This applies to aspects of marriage, too. I was at a place in our marriage once where everything was going really well–except sex. It’s not that it was horrible; it just wasn’t what it was supposed to be, according to the media and all the sermons I heard about how God created sex to be wonderful. For a few years, I gave up. It’s not that we didn’t make love; it’s just that my attitude was one of: “this just isn’t for me. It’s all for him, and I’ll just get through it.” I believed that if it wasn’t the ideal, then I had been gypped, and there was no point in even trying.

It was only when I had an attitude shift where I started to ask whether I could believe that it could get better–even if it was slowly. When I made the mental shift, then the way I acted also changed.

Whether it’s in your marriage as a whole or in individual parts of your marriage, don’t give up because you haven’t reached the ideal. Ask God to help you make baby steps, because those steps can add up! Ask Him to give you a new heart to grow, even if it’s slowly, because moving in the right direction gives you a new attitude or outlook on your marriage which is so much more energizing.

Whatever you do, don’t let the best become an enemy of that real, helpful change.

Comments

  1. >Too many are expecting the impossible and wanting the perfection of a TV or movie marriage. Baby steps! What little things can you do to improve YOUR marriage.

  2. Lisa Marie - The Canadian Homeschooler says:

    >Great article. Just what I needed to hear. Thanks for sharing.

    I've often struggled with the challenges of overexpection and not being able to have people actually be able to fulfill those expections. I think husbands are particularly vulnerable to this challenge because we, as women, are brought up to believe in prince charming and happily ever after.

  3. >I also think this is a good reason to be careful about reading too many romance novels.

  4. I read this and I have a lump in my throat. I’m thinking about leaving my husband and he always tells me I expect too much from him.I know he cares about me but we’ve been through (and are still going through) so much.
    I struggled with depression after our only child was born and it took its toll on us and he has had several affairs and locks his phone, hides to answer calls or doesnt answer them when Im around. His phone is always on silent and he has alot of calls from different girls coming in. He says I should stop focusing on his unfaithfulness and focus on builiding the family and lists all the things he has done for me e.g., a surprise birthday, meeting the family’s financial needs etc.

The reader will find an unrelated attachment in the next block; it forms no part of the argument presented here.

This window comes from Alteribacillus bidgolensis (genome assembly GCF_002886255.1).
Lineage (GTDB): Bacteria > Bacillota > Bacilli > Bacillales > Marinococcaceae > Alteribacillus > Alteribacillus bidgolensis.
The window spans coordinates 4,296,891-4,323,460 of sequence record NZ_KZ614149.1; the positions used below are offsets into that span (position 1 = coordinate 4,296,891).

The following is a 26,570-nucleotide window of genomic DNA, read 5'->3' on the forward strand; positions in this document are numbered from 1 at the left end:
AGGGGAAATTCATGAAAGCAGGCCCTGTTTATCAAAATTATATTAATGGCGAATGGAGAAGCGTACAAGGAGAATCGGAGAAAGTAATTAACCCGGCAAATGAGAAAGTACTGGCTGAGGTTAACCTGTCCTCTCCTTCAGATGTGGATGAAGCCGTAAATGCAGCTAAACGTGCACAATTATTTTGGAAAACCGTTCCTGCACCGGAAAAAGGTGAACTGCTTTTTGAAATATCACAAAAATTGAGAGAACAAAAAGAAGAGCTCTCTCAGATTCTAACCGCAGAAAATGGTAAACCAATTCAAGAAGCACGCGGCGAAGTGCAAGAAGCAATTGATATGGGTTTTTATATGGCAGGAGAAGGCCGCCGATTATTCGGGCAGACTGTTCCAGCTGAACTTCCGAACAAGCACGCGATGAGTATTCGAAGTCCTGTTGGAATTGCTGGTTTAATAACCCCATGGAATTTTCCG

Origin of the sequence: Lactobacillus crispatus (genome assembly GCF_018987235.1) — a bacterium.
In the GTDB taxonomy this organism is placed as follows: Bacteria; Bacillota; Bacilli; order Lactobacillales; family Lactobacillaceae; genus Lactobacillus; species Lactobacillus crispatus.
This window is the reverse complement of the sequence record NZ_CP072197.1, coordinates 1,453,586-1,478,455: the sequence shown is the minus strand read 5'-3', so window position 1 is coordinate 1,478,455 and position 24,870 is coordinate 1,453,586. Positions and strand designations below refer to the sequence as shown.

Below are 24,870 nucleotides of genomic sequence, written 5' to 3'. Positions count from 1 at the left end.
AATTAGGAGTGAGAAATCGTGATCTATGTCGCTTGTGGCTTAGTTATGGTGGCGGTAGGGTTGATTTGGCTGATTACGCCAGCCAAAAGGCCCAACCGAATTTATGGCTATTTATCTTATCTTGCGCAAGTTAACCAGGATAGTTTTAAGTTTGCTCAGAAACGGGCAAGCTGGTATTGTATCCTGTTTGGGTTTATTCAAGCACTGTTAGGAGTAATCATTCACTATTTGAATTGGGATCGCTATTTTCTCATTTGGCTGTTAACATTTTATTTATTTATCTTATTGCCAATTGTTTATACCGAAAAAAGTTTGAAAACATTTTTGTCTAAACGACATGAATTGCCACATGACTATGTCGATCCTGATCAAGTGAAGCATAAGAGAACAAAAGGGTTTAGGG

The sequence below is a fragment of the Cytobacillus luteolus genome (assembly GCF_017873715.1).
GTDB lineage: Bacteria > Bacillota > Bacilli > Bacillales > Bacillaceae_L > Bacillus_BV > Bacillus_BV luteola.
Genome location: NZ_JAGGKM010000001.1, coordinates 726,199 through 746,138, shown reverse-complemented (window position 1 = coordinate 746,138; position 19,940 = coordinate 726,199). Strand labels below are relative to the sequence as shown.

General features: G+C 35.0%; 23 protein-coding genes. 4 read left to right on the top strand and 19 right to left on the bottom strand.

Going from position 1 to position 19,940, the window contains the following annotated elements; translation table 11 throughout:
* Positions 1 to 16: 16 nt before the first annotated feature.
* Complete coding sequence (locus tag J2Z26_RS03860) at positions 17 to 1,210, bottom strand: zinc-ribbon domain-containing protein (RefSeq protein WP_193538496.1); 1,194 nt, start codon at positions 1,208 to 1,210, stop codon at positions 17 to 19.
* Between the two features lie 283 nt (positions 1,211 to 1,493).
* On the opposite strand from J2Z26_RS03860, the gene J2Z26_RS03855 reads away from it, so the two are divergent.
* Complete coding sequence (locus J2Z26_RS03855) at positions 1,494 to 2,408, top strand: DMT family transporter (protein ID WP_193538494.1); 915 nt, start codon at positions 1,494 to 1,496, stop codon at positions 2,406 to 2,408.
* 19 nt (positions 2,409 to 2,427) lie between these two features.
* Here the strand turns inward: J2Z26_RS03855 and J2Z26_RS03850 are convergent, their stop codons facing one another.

I have come to feel that he is trying to buy me with favors and I tell him that I appreciate all the good things he has done but it doesnt mean I wont call him out when he is wrong or hurting me. I have begged him to get a male mentor to guide him and discuss things with but he refuses to see anyone and gets angry when I speak to anyone about his unfaithfullness or any issue we have.
    I have threatened to leave but I dont and each time we argue he tells me to leave if I cant live with him anymore cos he has to live his life and love me on his own terms.
    We’ve been married 3 years and he started cheating 2 months after we were married and has been doing it since then. Each time I find out about a new girl he breaks it off and then starts again after a few weeks. He wants to go out and gets angry when I ask where he’s going or who he’s going to see; says Im monitoring him and he cant be free around me. I feel helpless and I have begged, argued, prayed but he has always maintained that its his issue and he will deal with it himself but it hasnt changed. I feel ungrateful sometimes when he says I should focus on the good but I know I do tell him I appreciate him and I always help out financially, I take care of the home, our daughter and I work fulltime yet I always seem to come up short.
    I really want to leave but Im scared for myself and our daughter. I dont want to change her life so much but I dont want her to grow up with all the fighting and knowing her father is always unfaithfull. Im so confused right now. He tries to do things he feels I will like but when this comes up he is a whole different man.
    He has told me point blank that if I cant take the cheating I should leave. Im so tired Sheila. What do I do cos I just want to leave and try to heal.

    • Hi DOO, I’m so sorry that you’re going through this! How awful!

      I actually deal with this scenario at length in my new book, but let me say a few things here: if he is cheating, that is the main issue. Are you ungrateful for other things he does? Perhaps. I have no idea. But those sorts of issues can’t be touched until the cheating stops and you work through it with counseling. He is breaking covenant and endangering the marriage, and nothing else matters right now. You are right to be upset; you are right to keep at it. Absolutely.

      The only thing I would say is that words don’t do much. Actions do. Your words will not get him to stop cheating. Until you say, “I will no longer tolerate this, and if I find you are sleeping with someone else, I will ask you to leave the house,” it is very unlikely it will stop. Whatever you tolerate will continue. Right now, even though you’re unhappy, and even though you are telling him, you are still tolerating it.

      Will it make him stop? I don’t know. But you are worth more than this. You really are. So I’d suggest finding a church family that can support you in this really difficult time, and then taking some decisive action to save your marriage (even if that means temporary separation). God bless you.